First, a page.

you get what you settle for
I watched "Thelma and Louise" when I was about 13 or 14, when I was on my Ridley Scott kick. Written by Callie Khouri (who won an Oscar for Best Original Screenplay), it remains one of my all-time favourite movies; I've always had a thing for buddy movies. It had humour and poignancy, well-written characters, snappy dialogue, superb acting and naturally, beautiful directing. And while Brad Pitt might have been the man we're all suppose to drool over in this movie, I was crushing big time on Michael Madsen, who played Louise's (Susan Sarandon) boyfriend, Jimmy.
By the time the movie was winding to a finish and the net was closing around the two of them, I was in tears. I have not watched a movie about female friendship that hit me the same way since.
There's a scene when Louise throws away her jewellery and more symbolically, her lipstick, and she and Thelma trade in their frilly gear for a more no-nonsense look. There's nothing wrong with lipstick and frills, but as a teenager to whom such objects held no appeal, it was deeply inspiring to see two women still look incredibly cool, sexy and beautiful without them.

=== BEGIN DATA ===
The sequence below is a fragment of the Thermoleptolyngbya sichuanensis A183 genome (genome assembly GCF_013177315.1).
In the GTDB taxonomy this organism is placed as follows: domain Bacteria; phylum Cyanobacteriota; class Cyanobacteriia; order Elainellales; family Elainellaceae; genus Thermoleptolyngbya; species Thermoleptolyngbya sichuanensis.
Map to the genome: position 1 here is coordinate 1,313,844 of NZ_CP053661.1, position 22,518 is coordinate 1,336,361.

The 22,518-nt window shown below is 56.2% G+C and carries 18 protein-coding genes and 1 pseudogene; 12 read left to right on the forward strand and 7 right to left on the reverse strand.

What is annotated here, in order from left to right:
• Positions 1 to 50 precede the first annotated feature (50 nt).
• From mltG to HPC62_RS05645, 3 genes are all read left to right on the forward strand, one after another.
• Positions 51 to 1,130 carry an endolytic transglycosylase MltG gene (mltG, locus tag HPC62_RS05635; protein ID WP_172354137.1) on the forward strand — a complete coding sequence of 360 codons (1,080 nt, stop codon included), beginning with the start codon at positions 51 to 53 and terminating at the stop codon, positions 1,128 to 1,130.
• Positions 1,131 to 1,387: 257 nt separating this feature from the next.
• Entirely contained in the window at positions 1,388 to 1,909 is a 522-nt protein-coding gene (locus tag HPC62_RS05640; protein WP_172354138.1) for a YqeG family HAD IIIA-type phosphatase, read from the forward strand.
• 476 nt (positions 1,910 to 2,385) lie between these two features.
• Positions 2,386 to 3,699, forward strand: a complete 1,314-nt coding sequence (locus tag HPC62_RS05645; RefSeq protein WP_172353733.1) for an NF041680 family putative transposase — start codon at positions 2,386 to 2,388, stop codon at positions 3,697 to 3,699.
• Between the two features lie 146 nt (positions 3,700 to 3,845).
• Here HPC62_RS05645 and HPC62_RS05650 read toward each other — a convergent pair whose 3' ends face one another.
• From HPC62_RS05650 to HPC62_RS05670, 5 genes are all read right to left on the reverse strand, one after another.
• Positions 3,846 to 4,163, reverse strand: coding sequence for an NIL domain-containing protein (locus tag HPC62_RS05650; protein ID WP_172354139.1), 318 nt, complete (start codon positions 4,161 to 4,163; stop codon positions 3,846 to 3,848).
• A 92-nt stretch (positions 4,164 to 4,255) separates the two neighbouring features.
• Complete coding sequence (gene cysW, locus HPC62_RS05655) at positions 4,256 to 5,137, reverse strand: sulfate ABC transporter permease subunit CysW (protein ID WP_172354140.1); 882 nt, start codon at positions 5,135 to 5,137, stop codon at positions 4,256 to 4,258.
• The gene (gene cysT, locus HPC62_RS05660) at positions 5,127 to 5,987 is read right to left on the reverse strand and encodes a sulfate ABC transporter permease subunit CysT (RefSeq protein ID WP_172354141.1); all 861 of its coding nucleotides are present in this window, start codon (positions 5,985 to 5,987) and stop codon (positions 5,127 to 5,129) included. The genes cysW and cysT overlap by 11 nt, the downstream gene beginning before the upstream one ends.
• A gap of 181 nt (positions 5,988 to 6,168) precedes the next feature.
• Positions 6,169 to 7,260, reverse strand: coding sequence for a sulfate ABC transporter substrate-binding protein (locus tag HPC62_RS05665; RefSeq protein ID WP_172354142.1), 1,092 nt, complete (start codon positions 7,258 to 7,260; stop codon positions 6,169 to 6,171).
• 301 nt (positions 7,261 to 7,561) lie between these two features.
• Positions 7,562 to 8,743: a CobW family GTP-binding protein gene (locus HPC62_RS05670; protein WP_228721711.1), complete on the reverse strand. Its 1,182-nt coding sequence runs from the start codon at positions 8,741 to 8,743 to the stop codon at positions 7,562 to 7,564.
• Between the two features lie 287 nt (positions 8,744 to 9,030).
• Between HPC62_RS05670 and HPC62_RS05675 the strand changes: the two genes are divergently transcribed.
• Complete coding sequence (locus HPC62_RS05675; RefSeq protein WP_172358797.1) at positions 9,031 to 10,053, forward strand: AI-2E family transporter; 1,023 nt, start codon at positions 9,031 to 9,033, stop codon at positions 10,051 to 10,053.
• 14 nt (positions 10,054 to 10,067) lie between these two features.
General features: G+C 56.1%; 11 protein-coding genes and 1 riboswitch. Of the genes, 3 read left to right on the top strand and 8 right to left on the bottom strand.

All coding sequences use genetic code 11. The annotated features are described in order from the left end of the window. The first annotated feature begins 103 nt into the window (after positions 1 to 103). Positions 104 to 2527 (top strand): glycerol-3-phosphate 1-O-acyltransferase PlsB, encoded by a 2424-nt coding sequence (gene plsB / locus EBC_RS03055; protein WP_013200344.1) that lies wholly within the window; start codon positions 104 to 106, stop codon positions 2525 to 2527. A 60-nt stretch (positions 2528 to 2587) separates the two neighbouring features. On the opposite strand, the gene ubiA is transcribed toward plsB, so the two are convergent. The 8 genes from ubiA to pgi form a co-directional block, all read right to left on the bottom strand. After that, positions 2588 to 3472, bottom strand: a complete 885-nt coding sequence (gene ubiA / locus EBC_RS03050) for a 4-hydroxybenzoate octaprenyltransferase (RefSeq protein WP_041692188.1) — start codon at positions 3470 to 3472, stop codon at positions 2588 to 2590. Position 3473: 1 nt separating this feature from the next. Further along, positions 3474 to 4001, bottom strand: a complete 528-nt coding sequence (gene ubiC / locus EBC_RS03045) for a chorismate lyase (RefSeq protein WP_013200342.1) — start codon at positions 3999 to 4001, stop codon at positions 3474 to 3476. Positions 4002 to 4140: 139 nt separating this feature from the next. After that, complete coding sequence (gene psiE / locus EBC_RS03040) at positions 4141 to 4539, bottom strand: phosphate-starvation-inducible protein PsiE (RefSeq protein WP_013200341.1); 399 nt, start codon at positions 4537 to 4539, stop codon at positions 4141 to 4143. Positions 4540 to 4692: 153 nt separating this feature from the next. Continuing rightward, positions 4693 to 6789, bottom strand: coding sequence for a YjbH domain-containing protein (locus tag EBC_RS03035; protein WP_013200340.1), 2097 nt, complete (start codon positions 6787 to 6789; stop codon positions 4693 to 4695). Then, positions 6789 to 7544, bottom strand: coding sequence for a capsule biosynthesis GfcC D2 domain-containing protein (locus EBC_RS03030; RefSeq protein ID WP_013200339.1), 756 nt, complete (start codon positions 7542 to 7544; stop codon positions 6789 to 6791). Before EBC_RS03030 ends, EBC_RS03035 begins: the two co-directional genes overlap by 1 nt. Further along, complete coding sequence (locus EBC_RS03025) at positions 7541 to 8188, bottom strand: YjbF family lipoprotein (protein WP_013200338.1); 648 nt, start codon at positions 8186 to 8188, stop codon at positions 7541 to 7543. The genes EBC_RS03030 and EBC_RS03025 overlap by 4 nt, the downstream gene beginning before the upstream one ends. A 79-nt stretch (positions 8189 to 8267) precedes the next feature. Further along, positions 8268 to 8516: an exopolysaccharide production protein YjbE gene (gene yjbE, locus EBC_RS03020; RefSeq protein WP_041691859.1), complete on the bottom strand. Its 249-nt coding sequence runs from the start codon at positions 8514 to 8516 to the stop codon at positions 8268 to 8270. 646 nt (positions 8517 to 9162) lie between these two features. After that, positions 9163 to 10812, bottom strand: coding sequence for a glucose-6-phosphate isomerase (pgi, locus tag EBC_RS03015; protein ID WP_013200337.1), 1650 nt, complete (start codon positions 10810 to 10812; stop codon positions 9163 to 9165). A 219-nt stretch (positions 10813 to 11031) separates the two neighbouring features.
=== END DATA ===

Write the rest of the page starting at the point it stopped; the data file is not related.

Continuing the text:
"Thelma and Louise" doesn't hold up for me as much of a feminist movie and it's frankly depressing to immortalise a woman's choices as being surrender or die. For me, it was always more about its portrayal of friendship and the thrill of living a little more assertively. I have friends who think that Thelma and Louise were demanding more respect by "acting like men" and dislike the idea, but I disagree that toughening up is exclusively a "manly" thing to begin with. If you watch it now 20 years on it might feel a little dated, but it is a touchstone of its time and cinema would be lesser without it.
Pictures from dark realm fox and susansarandonsite